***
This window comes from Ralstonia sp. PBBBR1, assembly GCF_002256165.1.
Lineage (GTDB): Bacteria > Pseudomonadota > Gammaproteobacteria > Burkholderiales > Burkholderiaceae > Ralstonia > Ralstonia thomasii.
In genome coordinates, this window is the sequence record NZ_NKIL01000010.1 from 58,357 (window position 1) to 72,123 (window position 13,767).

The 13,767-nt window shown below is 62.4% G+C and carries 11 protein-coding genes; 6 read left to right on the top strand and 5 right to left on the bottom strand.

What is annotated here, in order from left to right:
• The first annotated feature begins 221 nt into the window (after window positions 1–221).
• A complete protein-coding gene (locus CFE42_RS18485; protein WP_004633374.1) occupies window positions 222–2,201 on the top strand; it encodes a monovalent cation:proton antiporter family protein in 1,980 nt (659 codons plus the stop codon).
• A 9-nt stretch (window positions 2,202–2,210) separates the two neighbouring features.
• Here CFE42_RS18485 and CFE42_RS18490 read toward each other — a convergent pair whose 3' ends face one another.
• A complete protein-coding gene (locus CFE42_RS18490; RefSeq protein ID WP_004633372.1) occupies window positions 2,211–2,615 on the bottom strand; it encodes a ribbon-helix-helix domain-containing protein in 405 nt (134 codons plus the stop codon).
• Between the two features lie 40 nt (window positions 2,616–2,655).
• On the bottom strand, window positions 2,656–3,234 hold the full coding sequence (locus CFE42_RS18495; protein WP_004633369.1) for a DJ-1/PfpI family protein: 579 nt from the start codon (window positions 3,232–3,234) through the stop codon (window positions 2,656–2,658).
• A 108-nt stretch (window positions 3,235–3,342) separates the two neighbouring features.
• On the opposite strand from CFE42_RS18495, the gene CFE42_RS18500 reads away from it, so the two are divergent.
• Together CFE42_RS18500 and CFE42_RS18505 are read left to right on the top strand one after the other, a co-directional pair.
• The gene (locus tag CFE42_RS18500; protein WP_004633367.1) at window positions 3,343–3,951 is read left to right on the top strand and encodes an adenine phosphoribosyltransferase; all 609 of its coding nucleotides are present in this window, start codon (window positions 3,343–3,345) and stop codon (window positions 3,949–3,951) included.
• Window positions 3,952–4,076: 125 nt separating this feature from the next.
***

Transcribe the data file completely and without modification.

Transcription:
This window comes from Ralstonia sp. PBBBR1, assembly GCF_002256165.1.
Lineage (GTDB): Bacteria > Pseudomonadota > Gammaproteobacteria > Burkholderiales > Burkholderiaceae > Ralstonia > Ralstonia thomasii.
In genome coordinates, this window is the sequence record NZ_NKIL01000010.1 from 58,357 (window position 1) to 72,123 (window position 13,767).

The 13,767-nt window shown below is 62.4% G+C and carries 11 protein-coding genes; 6 read left to right on the top strand and 5 right to left on the bottom strand.

What is annotated here, in order from left to right:
• The first annotated feature begins 221 nt into the window (after window positions 1–221).
• A complete protein-coding gene (locus CFE42_RS18485; protein WP_004633374.1) occupies window positions 222–2,201 on the top strand; it encodes a monovalent cation:proton antiporter family protein in 1,980 nt (659 codons plus the stop codon).
• A 9-nt stretch (window positions 2,202–2,210) separates the two neighbouring features.
• Here CFE42_RS18485 and CFE42_RS18490 read toward each other — a convergent pair whose 3' ends face one another.
• A complete protein-coding gene (locus CFE42_RS18490; RefSeq protein ID WP_004633372.1) occupies window positions 2,211–2,615 on the bottom strand; it encodes a ribbon-helix-helix domain-containing protein in 405 nt (134 codons plus the stop codon).
• Between the two features lie 40 nt (window positions 2,616–2,655).
• On the bottom strand, window positions 2,656–3,234 hold the full coding sequence (locus CFE42_RS18495; protein WP_004633369.1) for a DJ-1/PfpI family protein: 579 nt from the start codon (window positions 3,232–3,234) through the stop codon (window positions 2,656–2,658).
• A 108-nt stretch (window positions 3,235–3,342) separates the two neighbouring features.
• On the opposite strand from CFE42_RS18495, the gene CFE42_RS18500 reads away from it, so the two are divergent.
• Together CFE42_RS18500 and CFE42_RS18505 are read left to right on the top strand one after the other, a co-directional pair.
• The gene (locus tag CFE42_RS18500; protein WP_004633367.1) at window positions 3,343–3,951 is read left to right on the top strand and encodes an adenine phosphoribosyltransferase; all 609 of its coding nucleotides are present in this window, start codon (window positions 3,343–3,345) and stop codon (window positions 3,949–3,951) included.
• Window positions 3,952–4,076: 125 nt separating this feature from the next.